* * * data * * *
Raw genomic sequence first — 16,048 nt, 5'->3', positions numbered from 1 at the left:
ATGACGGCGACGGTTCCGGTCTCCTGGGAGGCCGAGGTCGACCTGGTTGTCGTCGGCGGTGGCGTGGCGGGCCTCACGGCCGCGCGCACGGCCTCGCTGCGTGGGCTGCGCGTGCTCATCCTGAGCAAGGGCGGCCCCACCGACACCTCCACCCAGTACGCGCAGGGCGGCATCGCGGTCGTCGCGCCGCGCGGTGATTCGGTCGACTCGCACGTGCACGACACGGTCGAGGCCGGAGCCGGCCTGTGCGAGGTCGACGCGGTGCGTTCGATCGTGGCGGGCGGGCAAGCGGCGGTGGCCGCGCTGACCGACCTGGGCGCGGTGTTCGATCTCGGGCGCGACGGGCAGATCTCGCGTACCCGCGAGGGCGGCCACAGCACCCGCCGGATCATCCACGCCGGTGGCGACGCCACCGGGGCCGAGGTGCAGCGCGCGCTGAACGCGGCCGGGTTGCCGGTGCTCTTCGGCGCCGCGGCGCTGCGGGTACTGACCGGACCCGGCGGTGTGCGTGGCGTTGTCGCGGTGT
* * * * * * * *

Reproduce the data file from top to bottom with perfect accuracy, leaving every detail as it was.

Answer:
Raw genomic sequence first — 16,048 nt, 5'->3', positions numbered from 1 at the left:
ATGACGGCGACGGTTCCGGTCTCCTGGGAGGCCGAGGTCGACCTGGTTGTCGTCGGCGGTGGCGTGGCGGGCCTCACGGCCGCGCGCACGGCCTCGCTGCGTGGGCTGCGCGTGCTCATCCTGAGCAAGGGCGGCCCCACCGACACCTCCACCCAGTACGCGCAGGGCGGCATCGCGGTCGTCGCGCCGCGCGGTGATTCGGTCGACTCGCACGTGCACGACACGGTCGAGGCCGGAGCCGGCCTGTGCGAGGTCGACGCGGTGCGTTCGATCGTGGCGGGCGGGCAAGCGGCGGTGGCCGCGCTGACCGACCTGGGCGCGGTGTTCGATCTCGGGCGCGACGGGCAGATCTCGCGTACCCGCGAGGGCGGCCACAGCACCCGCCGGATCATCCACGCCGGTGGCGACGCCACCGGGGCCGAGGTGCAGCGCGCGCTGAACGCGGCCGGGTTGCCGGTGCTCTTCGGCGCCGCGGCGCTGCGGGTACTGACCGGACCCGGCGGTGTGCGTGGCGTTGTCGCGGTGT